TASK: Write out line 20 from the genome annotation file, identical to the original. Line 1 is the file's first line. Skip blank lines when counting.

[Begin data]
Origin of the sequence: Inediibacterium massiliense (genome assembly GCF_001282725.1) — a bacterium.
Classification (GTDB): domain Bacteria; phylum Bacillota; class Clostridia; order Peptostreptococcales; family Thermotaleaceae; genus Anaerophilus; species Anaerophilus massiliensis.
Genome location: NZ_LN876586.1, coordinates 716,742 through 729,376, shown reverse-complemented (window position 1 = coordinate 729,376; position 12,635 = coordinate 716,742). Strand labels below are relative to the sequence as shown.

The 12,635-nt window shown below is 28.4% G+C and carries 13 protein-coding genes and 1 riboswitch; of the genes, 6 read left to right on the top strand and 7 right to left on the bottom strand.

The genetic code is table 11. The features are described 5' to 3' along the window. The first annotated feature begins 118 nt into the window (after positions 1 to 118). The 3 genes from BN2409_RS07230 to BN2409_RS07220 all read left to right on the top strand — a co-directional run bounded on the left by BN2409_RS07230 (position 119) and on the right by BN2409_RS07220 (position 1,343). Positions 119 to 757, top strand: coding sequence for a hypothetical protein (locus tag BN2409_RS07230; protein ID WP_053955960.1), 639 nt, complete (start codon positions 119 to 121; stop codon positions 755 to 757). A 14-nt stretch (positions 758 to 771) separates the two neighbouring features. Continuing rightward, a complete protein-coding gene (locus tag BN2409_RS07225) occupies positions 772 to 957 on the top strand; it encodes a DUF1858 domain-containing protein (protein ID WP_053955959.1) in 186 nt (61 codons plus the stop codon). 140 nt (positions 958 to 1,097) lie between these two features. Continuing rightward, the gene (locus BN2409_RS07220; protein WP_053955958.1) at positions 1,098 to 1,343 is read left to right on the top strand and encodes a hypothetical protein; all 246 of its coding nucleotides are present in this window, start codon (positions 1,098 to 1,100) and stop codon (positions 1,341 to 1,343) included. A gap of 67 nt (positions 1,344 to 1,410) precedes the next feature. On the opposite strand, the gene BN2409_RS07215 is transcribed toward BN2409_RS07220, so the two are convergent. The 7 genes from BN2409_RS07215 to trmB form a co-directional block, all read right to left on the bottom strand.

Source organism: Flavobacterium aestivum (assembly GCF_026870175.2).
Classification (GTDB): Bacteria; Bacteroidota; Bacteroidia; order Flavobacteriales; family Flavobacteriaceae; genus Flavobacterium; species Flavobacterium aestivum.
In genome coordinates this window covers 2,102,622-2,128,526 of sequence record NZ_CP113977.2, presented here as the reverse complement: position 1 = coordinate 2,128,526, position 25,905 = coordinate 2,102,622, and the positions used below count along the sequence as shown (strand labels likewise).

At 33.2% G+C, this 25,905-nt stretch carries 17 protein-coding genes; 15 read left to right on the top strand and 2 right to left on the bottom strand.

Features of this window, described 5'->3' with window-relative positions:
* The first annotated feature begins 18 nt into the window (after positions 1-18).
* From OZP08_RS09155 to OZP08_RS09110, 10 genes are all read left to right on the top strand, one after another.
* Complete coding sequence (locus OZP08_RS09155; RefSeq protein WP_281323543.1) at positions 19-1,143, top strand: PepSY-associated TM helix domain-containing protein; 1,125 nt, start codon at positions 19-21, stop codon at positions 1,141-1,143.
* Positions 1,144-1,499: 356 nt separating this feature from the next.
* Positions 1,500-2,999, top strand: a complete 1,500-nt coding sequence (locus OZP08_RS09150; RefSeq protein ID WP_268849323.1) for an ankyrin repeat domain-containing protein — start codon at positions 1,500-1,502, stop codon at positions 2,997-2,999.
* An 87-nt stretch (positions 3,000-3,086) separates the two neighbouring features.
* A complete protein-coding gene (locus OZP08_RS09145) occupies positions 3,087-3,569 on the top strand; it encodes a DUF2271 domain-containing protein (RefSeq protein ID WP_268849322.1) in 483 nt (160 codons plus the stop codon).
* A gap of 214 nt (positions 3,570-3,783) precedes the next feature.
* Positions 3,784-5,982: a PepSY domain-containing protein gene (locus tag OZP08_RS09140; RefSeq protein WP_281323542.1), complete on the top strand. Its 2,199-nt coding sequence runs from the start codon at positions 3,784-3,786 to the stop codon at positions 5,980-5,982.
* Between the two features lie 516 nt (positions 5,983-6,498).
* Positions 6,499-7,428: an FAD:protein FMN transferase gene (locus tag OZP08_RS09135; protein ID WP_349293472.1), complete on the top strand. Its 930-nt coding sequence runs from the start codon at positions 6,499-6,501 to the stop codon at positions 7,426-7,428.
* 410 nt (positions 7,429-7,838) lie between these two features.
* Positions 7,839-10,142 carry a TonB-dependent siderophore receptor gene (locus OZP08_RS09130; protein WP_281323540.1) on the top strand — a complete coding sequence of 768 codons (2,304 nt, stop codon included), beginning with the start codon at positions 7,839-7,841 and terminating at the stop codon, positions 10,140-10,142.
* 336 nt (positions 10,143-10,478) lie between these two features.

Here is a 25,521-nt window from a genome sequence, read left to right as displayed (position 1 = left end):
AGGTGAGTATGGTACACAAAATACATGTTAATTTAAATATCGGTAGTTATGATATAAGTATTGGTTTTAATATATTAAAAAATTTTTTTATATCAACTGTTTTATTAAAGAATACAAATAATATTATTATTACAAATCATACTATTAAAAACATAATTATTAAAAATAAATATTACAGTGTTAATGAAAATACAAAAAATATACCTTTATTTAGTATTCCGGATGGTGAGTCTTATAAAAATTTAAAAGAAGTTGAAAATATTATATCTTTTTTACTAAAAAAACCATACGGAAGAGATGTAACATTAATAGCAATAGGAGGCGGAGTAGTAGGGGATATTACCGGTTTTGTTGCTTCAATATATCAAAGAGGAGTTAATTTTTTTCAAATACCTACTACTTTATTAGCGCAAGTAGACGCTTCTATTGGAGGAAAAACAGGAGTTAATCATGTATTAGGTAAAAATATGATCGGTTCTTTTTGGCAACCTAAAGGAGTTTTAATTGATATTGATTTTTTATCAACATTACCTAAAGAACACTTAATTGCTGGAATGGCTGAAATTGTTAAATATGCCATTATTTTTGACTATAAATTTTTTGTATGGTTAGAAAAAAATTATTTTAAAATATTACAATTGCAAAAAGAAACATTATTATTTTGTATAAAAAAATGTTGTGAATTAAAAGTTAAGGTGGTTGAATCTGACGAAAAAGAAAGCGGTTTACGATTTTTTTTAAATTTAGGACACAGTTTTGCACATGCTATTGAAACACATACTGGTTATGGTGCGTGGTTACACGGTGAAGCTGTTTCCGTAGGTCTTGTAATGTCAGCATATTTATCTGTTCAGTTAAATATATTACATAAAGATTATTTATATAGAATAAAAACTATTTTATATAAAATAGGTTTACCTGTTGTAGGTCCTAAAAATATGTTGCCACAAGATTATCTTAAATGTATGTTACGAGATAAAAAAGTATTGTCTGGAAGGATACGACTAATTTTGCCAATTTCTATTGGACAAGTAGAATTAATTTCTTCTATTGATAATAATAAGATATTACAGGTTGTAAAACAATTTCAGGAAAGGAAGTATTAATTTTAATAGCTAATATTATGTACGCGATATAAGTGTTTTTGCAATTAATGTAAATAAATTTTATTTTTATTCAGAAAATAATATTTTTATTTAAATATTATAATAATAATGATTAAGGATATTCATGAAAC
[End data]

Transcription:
* Between the two features lie 516 nt (positions 5,983-6,498).